Luminex Corporation Receives FDA Clearance
News Aug 04, 2016
Luminex Corporation has announced that it has received FDA clearance for the ARIES® Flu A/B & RSV Assay. This is the second assay the FDA has cleared for use on the Luminex ARIES® System. The ARIES(R) Flu A/B & RSV Assay is a rapid, accurate method for the detection and differentiation of influenza A virus, influenza B virus, and respiratory syncytial virus (RSV) from nasopharyngeal swab (NPS) specimens using the ARIES(R) System.
The ARIES® Flu A/B & RSV Assay delivers results in less than 2 hours for the detection and differentiation of three key respiratory pathogens: influenza A virus, influenza B virus, and respiratory syncytial virus (RSV) using a sample to answer platform. This new assay also allows for panel customization with the unique ability to only report the results of interest.
"Clinical labs everywhere are trying to accomplish more with less these days, so we need each instrument to perform more tasks," said Dr. Stefan Juretschko, Director, Infectious Diseases Diagnostics, Northwell Health. "The ARIES® platform lets us run samples as they come in and turn results around quickly. With FDA-cleared assays as well as the ability to run lab-developed tests, it offers us unmatched flexibility."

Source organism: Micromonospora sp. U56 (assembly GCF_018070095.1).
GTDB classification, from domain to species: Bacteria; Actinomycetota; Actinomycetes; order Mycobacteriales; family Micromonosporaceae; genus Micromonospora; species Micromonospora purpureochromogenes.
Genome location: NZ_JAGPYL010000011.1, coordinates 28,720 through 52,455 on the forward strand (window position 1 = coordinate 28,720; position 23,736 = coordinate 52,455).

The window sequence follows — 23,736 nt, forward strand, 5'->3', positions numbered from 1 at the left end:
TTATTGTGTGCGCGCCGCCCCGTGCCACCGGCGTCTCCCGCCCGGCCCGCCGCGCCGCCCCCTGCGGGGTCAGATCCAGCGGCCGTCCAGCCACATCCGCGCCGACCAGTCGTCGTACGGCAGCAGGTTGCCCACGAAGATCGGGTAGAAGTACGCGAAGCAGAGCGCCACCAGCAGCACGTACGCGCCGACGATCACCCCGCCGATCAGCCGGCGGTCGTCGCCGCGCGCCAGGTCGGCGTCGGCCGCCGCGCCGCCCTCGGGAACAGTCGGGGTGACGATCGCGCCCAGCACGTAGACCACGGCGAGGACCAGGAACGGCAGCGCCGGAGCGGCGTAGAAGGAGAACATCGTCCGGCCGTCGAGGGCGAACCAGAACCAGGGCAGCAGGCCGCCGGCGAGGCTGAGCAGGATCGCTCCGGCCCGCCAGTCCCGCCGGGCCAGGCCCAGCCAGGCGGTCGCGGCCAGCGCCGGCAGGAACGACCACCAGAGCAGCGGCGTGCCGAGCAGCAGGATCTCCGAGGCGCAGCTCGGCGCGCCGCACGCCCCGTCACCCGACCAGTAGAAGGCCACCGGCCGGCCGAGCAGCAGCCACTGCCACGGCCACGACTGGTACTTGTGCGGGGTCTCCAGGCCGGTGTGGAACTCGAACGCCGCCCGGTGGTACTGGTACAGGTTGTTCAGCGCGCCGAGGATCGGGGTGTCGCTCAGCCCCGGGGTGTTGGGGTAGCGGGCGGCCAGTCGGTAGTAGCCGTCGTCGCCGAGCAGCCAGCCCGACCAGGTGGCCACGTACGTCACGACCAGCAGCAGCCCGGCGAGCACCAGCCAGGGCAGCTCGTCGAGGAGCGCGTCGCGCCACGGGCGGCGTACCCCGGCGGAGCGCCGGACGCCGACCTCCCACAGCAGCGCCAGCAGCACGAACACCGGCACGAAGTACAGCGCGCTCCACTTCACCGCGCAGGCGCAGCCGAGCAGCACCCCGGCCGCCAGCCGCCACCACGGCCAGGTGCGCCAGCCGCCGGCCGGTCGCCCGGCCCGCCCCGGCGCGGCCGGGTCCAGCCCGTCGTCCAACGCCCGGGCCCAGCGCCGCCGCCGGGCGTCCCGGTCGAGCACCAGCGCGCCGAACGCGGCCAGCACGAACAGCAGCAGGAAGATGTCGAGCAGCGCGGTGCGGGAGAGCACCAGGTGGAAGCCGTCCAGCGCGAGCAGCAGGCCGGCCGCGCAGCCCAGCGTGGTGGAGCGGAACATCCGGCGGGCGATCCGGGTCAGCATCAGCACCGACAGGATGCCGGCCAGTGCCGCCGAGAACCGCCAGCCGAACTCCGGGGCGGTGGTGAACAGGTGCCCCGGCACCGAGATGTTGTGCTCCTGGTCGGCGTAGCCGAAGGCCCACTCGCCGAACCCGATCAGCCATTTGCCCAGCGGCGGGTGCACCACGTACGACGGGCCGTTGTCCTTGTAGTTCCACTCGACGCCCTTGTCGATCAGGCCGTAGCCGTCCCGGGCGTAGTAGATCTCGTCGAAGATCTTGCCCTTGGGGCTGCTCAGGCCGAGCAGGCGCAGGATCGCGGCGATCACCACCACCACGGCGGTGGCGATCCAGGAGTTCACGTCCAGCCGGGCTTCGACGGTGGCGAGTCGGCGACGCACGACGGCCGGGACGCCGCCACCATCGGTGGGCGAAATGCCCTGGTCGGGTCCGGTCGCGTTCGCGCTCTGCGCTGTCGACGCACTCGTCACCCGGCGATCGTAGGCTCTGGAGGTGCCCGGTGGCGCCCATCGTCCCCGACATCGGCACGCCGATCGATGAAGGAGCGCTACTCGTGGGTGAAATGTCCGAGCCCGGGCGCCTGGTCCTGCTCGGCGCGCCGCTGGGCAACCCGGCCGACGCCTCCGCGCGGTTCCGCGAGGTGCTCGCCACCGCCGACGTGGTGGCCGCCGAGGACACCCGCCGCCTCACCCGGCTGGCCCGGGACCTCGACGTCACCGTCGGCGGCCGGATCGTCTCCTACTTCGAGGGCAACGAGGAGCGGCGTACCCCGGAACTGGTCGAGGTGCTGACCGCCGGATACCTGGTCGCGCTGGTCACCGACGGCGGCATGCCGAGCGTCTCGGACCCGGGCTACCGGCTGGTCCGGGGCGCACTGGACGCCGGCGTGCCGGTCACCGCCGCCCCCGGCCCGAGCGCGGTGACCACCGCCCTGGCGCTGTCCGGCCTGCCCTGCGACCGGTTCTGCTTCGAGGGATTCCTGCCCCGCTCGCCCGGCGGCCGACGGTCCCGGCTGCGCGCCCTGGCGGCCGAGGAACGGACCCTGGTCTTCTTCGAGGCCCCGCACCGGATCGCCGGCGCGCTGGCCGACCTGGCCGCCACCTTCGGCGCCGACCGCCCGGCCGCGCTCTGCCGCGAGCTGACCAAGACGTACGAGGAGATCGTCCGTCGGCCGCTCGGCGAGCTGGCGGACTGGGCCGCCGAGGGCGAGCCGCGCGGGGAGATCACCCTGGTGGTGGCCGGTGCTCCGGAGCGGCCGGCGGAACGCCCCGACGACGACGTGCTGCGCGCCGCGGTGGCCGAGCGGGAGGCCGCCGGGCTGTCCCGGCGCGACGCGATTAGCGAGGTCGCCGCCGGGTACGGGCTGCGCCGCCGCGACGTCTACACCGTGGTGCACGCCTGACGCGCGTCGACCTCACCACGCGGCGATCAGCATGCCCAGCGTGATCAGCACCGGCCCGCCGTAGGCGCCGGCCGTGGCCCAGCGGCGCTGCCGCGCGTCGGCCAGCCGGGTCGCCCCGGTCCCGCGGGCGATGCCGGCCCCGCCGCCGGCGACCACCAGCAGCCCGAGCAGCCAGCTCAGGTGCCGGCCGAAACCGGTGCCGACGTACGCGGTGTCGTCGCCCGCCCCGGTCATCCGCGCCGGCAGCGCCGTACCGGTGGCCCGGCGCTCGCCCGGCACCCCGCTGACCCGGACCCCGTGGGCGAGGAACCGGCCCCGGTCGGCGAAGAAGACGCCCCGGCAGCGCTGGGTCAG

"In the battles clinicians wage to fight infectious disease, accurate and quickly actionable diagnostic test results are critical for success. The ARIES® Flu A/B & RSV Assay requires very limited hands-on time that accelerates the time to result and provides for increased accuracy," said Nachum "Homi" Shamir, President and CEO of Luminex Corporation. "We are proud to have received our second FDA clearance for an ARIES® assay, are delighted that these new clinical tests are being embraced by our customers, and look forward to further expansion of our ARIES® menu."
A simple blood test reliably detects signs of brain damage in people on the path to developing Alzheimer’s disease – even before they show signs of confusion and memory loss, according to a new study from Washington University School of Medicine in St. Louis and the German Center for Neurodegenerative Diseases in Germany.READ MORE